What does the 21st century Conservative party stand for?

David Cowan 10.16am

The preservation of institutions has always been a guiding principle of the Conservative party. In the ‘Tamworth Manifesto’ of 1834, traditionally seen as the founding moment of the party, Sir Robert Peel stated his belief in traditional Tory values and the importance of institutions. As the historian Andrew Roberts put it, in his superb work about another Conservative leader, Salisbury: Victorian Titan, the Conservative party has stood for: 

“The Established Church, the British Empire, the House of Lords, High Tory and High Church Oxford, Crown prerogatives, the rights of property, the landed aristocracy, the Act of the Union…the very foundations of English governing society.” 

Most of these institutions have either faded into history, are in their last death throes, or currently at threat. With such rapid change in the fabric of British society, what does the 21st century Conservative party stand for?

On many occasions, David Cameron has said that he hopes to forge a modern political party based on ‘progressive conservatism’ and ‘liberal conservatism’. He believes that “conservative means are the best way to achieve progressive aims”.

Mr Cameron has emphasised the NHS, non-selective state schools, Sure Start, and the national minimum wage. He has in essence committed his party to the preservation of the institutions / policies established by past Labour governments. A reason why the Conservative party failed to gain a majority in 2010 is because they couldn’t articulate what they stood for. The ‘big society’ and the ‘Invitation to Join the Government of Britain’ were bold attempts but they arrived too late.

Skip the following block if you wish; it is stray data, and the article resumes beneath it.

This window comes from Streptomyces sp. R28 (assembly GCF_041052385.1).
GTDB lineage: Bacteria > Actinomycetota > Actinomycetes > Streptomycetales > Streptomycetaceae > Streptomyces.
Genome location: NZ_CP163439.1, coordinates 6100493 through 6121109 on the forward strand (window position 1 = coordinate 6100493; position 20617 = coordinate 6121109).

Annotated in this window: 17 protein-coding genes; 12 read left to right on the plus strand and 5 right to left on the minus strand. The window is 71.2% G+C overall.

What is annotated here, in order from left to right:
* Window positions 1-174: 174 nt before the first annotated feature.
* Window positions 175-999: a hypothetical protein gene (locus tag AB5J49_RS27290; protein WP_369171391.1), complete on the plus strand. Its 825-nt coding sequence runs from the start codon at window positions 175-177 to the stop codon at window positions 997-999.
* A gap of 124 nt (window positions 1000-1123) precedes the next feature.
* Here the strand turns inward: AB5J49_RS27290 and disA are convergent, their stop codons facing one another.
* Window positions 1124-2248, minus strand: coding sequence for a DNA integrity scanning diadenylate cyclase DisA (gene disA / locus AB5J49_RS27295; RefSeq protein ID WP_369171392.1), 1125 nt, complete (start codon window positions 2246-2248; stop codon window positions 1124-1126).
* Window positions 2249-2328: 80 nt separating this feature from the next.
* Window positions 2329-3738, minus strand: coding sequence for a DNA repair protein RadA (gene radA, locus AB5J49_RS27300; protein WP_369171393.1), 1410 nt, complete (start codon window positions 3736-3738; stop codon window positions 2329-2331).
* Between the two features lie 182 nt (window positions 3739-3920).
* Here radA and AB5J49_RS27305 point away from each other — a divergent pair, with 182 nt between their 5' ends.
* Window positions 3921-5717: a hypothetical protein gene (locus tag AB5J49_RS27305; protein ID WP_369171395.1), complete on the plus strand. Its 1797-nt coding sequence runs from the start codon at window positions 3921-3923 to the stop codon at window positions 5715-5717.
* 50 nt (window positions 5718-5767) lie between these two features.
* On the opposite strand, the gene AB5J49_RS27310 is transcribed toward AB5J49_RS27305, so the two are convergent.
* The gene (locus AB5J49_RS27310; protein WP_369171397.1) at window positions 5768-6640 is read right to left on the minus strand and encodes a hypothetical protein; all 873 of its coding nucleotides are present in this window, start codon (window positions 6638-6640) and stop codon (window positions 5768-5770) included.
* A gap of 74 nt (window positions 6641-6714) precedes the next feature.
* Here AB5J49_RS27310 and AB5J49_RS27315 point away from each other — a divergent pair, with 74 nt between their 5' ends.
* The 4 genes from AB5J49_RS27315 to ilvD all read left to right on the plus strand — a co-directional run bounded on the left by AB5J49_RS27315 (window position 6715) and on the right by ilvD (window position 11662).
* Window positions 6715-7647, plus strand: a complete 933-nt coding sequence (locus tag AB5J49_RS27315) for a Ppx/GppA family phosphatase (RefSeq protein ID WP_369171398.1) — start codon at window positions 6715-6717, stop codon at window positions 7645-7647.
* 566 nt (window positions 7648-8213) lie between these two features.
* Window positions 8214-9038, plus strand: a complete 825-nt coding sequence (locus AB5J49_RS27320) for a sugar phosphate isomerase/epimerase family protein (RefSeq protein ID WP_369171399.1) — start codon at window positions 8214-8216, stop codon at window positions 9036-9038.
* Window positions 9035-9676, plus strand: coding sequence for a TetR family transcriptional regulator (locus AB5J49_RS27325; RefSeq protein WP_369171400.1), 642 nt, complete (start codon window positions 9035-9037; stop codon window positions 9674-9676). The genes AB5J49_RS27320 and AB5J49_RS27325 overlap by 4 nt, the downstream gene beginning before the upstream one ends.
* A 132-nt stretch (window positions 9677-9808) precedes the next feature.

Now that the Conservatives are in government with the Liberal Democrats, the ‘new Conservatism’ has become more apparent. The ‘big society’ is in the process of being transformed from a failed electoral strategy into an exciting, governing philosophy. David Cameron has focused on encouraging the ‘little platoons’ of civil society, instead of state intervention. In fact, one could argue that the Conservative party now stands for the preservation of: 

“The Established Church, free enterprise, family, community, charity, education, Sovereignty of the People, Personal Liberty, the aspirational classes, the Act of the Union…the very foundations of English civil society.” 

Modern Conservatism must seek to bring about a radical change in British culture. Instead of the state interfering with our lives from the top down, ‘little platoons’ should be able to flourish from the bottom up. Steve Hilton, a central architect of the ‘big society’, is correct about the change that Britain needs. As Paul Goodman put it superbly, “If you want to understand Steve Hilton, imagine Edmund Burke transported to contemporary San Francisco”.

After the recent run of U-turns, particularly over the Health & Social Care Bill, it is important that Steve Hilton stays in Number 10 to help keep the Government on track. By 2015 it should be clear to everyone that the Conservative party stands for dynamic free markets, a vibrant civil society, and the preservation of our national heritage.

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